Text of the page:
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When the Red-red robin…NOT!

By Nic.Korte

Its springtime!  Someone let me know the other day they had seen a robin in their yard so spring migration must be occurring.  Well, yes and no.  I’ve seen robins in my yard every day this winter.  On the Grand Junction Christmas Count last December, we counted more than 1,400 robins.  What gives?  Actually, robins are showing up in our yards now because the ground isn’t so cold and they can find worms and insects in the grass.  They are also pairing up and looking for locations to build nests.  Those are signs of spring, but is the simple presence of robins in the Grand Valley a sign of spring? Not so much.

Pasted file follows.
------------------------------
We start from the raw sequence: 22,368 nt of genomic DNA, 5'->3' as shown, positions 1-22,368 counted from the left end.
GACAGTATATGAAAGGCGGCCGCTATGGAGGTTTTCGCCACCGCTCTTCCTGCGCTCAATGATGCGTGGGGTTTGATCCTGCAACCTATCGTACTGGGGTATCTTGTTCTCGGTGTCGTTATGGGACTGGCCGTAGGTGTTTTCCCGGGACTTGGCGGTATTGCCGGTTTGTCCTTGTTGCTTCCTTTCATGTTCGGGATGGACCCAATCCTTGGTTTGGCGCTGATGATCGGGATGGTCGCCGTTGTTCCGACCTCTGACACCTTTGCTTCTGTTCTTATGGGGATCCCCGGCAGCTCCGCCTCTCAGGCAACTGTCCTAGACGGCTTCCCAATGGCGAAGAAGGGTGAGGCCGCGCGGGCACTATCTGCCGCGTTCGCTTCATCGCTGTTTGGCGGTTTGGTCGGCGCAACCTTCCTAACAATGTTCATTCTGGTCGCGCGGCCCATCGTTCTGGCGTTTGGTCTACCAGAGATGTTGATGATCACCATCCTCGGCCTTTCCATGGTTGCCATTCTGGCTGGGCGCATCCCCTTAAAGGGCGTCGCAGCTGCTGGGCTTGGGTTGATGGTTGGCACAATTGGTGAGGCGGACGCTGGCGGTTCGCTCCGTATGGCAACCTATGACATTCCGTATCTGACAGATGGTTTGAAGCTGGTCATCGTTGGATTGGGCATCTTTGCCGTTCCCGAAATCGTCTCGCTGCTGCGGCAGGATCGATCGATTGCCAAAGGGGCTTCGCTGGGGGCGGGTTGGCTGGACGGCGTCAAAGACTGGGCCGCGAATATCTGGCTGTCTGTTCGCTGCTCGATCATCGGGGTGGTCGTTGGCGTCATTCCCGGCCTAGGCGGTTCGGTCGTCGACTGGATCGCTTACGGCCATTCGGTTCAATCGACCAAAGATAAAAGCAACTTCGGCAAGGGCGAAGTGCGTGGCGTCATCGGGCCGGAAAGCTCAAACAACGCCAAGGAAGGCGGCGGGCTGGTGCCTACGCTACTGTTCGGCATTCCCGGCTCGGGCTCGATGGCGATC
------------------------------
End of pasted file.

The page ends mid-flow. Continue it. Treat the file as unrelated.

Robins are omnivores, that is, they can eat more than insects and worms. If that were not the case, they would indeed head further south in the winter.  The reason I see robins on a daily basis in the winter is that they feast on the berries of my Hawthorne tree.  There are many native and exotic berry-laden bushes and trees and these keep our robins fat and happy all winter.  We do have song birds that spend the winter in the Neotropics.  Perhaps, the most common is the yellow warbler…I saw several in Costa Rica this winter—along with Hermit and Swainson’s thrushes and a few others that will be returning to nest in our forests. Look for them in late April and early May. [To learn more and to participate in the activities of Grand Valley Audubon Society, such as weekly bird walks, please see our website at and “like” us on Facebook!] 


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